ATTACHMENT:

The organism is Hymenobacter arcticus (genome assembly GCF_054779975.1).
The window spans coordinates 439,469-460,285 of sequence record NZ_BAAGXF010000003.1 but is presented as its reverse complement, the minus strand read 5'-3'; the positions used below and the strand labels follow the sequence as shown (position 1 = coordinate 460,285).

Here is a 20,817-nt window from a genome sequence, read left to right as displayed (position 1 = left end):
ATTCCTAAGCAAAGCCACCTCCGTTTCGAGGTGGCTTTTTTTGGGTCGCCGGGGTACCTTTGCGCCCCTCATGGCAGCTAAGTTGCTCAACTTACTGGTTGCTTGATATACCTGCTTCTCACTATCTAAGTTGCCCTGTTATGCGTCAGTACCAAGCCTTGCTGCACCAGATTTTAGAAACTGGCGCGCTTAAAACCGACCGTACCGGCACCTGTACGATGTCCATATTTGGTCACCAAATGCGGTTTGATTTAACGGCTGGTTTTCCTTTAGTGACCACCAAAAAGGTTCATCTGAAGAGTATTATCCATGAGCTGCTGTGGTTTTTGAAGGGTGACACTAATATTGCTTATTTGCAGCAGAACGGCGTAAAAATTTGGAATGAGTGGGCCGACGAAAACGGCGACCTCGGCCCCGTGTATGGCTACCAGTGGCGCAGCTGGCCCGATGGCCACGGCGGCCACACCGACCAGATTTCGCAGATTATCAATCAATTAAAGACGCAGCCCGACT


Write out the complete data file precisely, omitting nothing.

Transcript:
The organism is Hymenobacter arcticus (genome assembly GCF_054779975.1).
The window spans coordinates 439,469-460,285 of sequence record NZ_BAAGXF010000003.1 but is presented as its reverse complement, the minus strand read 5'-3'; the positions used below and the strand labels follow the sequence as shown (position 1 = coordinate 460,285).

Here is a 20,817-nt window from a genome sequence, read left to right as displayed (position 1 = left end):
ATTCCTAAGCAAAGCCACCTCCGTTTCGAGGTGGCTTTTTTTGGGTCGCCGGGGTACCTTTGCGCCCCTCATGGCAGCTAAGTTGCTCAACTTACTGGTTGCTTGATATACCTGCTTCTCACTATCTAAGTTGCCCTGTTATGCGTCAGTACCAAGCCTTGCTGCACCAGATTTTAGAAACTGGCGCGCTTAAAACCGACCGTACCGGCACCTGTACGATGTCCATATTTGGTCACCAAATGCGGTTTGATTTAACGGCTGGTTTTCCTTTAGTGACCACCAAAAAGGTTCATCTGAAGAGTATTATCCATGAGCTGCTGTGGTTTTTGAAGGGTGACACTAATATTGCTTATTTGCAGCAGAACGGCGTAAAAATTTGGAATGAGTGGGCCGACGAAAACGGCGACCTCGGCCCCGTGTATGGCTACCAGTGGCGCAGCTGGCCCGATGGCCACGGCGGCCACACCGACCAGATTTCGCAGATTATCAATCAATTAAAGACGCAGCCCGACT